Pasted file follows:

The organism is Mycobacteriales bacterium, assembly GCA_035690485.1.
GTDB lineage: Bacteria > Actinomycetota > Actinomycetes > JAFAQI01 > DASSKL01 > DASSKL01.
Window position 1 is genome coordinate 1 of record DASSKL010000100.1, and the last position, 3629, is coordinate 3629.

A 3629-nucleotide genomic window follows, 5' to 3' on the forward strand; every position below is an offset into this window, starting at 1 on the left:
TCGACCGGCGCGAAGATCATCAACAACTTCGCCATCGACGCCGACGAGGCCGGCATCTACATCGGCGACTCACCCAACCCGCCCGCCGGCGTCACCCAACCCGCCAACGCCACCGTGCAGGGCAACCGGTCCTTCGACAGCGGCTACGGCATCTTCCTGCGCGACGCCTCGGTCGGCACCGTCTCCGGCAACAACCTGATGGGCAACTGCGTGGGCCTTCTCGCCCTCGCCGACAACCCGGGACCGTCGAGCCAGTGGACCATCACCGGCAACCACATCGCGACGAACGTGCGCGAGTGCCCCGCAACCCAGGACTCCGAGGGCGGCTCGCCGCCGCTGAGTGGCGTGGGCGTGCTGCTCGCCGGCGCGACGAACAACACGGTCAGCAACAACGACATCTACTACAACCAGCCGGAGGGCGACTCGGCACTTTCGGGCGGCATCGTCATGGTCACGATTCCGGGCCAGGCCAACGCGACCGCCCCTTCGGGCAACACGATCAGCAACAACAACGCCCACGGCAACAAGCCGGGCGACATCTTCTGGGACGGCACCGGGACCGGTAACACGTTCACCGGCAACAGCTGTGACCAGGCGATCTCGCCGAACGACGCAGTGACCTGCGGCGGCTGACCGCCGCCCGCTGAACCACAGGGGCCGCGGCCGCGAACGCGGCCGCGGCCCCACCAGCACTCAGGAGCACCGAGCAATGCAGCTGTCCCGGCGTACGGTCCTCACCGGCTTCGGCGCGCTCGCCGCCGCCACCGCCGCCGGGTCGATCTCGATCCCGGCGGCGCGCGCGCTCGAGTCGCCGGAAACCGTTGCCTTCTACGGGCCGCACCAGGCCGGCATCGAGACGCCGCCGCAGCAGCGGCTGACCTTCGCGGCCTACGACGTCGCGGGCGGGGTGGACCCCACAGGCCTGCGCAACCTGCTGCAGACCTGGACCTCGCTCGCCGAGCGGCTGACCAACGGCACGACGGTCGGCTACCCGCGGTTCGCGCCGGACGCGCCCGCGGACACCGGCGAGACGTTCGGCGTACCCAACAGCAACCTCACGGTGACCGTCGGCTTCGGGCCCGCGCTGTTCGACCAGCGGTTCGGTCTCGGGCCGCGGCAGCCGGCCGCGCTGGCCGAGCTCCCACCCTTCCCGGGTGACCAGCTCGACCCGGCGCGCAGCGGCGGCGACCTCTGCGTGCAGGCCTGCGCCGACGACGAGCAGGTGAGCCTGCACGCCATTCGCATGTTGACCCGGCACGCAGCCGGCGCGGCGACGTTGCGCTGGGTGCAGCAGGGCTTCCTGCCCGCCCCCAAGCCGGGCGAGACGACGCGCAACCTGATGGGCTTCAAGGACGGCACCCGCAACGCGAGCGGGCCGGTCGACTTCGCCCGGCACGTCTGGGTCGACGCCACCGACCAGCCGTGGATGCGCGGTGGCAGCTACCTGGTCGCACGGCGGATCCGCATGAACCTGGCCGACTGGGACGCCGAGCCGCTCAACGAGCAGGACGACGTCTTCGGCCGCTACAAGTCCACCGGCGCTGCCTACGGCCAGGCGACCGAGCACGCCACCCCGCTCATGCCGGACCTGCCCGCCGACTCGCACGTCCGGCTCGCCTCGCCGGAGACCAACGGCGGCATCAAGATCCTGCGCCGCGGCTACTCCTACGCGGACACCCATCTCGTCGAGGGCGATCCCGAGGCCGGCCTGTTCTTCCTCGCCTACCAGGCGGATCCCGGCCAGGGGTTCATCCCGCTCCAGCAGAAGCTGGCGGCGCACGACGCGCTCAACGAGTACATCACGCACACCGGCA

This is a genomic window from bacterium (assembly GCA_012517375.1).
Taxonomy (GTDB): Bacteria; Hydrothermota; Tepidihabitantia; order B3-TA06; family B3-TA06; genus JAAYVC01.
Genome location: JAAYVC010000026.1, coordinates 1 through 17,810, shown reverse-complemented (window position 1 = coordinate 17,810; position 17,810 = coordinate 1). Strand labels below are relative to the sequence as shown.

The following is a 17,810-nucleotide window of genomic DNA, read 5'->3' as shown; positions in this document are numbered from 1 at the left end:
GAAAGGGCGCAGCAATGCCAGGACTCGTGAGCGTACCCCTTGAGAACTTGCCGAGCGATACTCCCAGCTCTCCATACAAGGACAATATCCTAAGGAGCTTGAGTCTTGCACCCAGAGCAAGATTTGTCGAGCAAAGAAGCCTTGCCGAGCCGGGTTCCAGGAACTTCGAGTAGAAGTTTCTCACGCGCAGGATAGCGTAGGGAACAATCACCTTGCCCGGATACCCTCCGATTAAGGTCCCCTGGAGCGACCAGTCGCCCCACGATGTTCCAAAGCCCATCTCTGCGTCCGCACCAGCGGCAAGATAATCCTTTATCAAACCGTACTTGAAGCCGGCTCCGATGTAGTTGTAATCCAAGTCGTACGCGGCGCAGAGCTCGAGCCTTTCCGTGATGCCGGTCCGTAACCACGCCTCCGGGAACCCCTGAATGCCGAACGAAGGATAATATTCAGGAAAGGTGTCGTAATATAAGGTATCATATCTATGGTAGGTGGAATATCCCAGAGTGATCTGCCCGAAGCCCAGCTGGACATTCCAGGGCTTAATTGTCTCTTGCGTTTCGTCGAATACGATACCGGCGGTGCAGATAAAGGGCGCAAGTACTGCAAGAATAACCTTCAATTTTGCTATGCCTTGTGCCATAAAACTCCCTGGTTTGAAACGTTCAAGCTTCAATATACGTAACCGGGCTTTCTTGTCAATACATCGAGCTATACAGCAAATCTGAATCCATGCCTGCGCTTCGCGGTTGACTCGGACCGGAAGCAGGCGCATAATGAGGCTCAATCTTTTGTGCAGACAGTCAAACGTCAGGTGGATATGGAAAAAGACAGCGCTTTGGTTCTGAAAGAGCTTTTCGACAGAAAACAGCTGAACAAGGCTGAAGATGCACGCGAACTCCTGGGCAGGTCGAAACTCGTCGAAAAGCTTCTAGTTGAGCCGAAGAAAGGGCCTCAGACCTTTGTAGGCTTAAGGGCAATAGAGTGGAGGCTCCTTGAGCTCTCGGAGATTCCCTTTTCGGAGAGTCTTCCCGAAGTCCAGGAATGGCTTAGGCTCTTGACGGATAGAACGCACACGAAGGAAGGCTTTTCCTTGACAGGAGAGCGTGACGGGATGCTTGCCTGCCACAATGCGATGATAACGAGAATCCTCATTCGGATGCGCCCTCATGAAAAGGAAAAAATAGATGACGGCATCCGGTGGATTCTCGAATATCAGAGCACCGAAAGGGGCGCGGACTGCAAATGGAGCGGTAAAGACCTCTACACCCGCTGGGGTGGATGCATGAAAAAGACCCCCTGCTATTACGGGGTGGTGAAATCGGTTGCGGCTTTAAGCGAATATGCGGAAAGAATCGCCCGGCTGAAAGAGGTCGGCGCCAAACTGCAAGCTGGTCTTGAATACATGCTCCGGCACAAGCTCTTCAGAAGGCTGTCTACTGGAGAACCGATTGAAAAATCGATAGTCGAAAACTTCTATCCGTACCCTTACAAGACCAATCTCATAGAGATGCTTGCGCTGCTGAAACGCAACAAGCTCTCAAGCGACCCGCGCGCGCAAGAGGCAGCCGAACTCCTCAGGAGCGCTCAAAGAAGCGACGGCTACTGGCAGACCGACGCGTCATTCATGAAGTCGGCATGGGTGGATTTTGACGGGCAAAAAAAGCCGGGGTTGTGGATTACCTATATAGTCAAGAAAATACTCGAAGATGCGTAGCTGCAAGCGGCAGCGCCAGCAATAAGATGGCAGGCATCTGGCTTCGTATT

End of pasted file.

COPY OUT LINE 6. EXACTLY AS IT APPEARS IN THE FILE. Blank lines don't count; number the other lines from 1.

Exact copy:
This is a genomic window from bacterium (assembly GCA_012517375.1).